Vietnamese Delegation Visits U.S. to Build Friendships, Engage Religious Freedom Issues
The Institute for Global Engagement hosted a high-level Vietnamese delegation in Washington, D.C., from 24 February to 4 March 2006. The visit’s purpose was to strengthen U.S.-Vietnam relations by facilitating off-the record meetings about religion and the rule of law.
In July of 2005, the Institute for Global Engagement (IGE) and the Vietnamese-USA Society (VUS) agreed to establish an initial framework for improving U.S.-Vietnam relations. This framework included three practical, and confidence-building, steps for 2006: 1) a Vietnamese delegation’s visit to the U.S. (February); 2) a U.S. delegation’s visit to Hanoi (June); and 3) the first-ever conference on religion and rule of law in Southeast Asia, held in Hanoi (September).
This February visit was unique on several counts. It was the first time the two countries held an informal dialogue, which was not organized by the government, on such a sensitive issue as religious freedom. It was also the first time that Vietnamese religious representatives in an international delegation were not chosen by the government. Moreover, the two pastors that IGE selected traveled separately from the delegation, another first. Seemingly small, these arrangements send a strong signal that Vietnam is serious about discussing the issue of religious freedom.
During the week, the delegation met with various U.S. representatives to discuss holistic approaches to religious freedom in Vietnam. These meetings included the Pentagon, the National Security Council, and State Department, Capitol Hill, and interested NGOs, among others.
In addition, on 28 February the delegation participated in an off-the-record conference of experts that IGE cosponsored with Georgetown University and The George Washington University. This forum provided an opportunity for American and Vietnamese officials and practitioners to meet and discuss many issues related to religious freedom, including ones related to the U.S.’s current designation of Vietnam as a “country of particular concern.”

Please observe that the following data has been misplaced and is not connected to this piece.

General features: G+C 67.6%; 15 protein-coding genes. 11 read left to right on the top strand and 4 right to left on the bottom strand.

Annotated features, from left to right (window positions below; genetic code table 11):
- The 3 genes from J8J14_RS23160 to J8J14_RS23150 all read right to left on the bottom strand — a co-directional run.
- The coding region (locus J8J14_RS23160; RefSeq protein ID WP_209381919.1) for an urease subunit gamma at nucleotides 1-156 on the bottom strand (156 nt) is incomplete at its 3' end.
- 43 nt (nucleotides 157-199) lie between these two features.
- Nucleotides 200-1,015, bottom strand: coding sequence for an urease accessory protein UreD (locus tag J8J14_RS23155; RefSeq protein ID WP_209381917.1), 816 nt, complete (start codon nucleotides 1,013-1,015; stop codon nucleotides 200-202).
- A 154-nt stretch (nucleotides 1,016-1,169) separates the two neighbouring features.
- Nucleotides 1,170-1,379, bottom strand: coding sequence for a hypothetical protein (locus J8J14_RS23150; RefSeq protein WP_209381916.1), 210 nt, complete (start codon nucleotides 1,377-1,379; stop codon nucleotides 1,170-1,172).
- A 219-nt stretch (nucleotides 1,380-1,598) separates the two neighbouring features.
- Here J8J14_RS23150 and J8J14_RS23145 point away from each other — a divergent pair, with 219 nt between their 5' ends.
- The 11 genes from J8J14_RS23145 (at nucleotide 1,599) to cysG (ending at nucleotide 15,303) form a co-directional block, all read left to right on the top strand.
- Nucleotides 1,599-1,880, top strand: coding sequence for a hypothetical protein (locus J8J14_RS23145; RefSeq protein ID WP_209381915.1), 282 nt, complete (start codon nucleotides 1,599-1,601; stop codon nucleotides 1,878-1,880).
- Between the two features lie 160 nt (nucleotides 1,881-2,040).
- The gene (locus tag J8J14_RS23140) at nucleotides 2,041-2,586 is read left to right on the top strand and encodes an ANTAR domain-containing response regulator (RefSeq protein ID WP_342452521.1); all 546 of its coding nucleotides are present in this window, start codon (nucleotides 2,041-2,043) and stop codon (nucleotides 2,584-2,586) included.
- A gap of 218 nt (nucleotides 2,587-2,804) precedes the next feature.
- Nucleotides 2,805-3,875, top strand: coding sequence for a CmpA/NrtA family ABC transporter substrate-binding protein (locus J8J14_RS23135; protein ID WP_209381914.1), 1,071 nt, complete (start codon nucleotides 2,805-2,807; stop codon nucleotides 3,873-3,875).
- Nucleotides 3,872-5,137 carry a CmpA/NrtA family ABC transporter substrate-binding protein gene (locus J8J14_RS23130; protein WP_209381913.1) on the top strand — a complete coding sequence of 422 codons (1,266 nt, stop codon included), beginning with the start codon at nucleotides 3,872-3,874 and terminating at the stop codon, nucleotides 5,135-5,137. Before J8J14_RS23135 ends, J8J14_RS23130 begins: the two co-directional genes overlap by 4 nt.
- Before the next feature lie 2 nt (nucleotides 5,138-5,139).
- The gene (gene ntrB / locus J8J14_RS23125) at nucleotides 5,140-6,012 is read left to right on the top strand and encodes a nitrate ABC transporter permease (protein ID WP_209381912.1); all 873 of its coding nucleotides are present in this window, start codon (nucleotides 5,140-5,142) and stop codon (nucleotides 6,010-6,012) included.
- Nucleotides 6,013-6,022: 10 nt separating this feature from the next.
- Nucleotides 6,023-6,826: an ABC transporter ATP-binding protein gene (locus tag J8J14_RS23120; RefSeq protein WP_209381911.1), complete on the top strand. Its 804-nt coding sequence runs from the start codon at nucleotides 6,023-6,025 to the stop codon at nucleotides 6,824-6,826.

During the delegation’s visit, several themes became clear, providing a practical reference point for the implementation of the IGE-VUS agreement:
Vietnam and the U.S. are both multi-religious societies in which the peoples of Vietnam and America have great respect for religion.
In both societies, the government seeks to interact with religion as a partner, recognizing the positive and practical role it can play when various faith groups have the opportunity to exercise their freedom responsibly.
All participants acknowledged the great progress that has been made in Vietnam, especially since the publishing by the government of more transparent religious freedom ordinances and guidelines in June 2004.
All participants also acknowledged that certain problems remain in Vietnam at the local level where it has been difficult sometimes to implement the ordinances on religious freedom.
In building relationships across social and national boundaries, mere “tolerance” is not enough as a guiding principle; there needs to be a comprehensive understanding of historical, cultural, economic, social, security, etc., factors, conducive to a healthy and informed “respect” that enables and sustains cooperation.
The delegation and IGE—as well as conference and meeting participants from throughout the week—were greatly encouraged by this visit. A small but strategic step, this visit signals a sustained commitment to this practical dialogue from both parties, strengthening the U.S.-Vietnam relationship as a result. IGE and VUS are excited to implement the remaining confidence-building steps of their July 2005 agreement and ask for your prayers and support in doing so.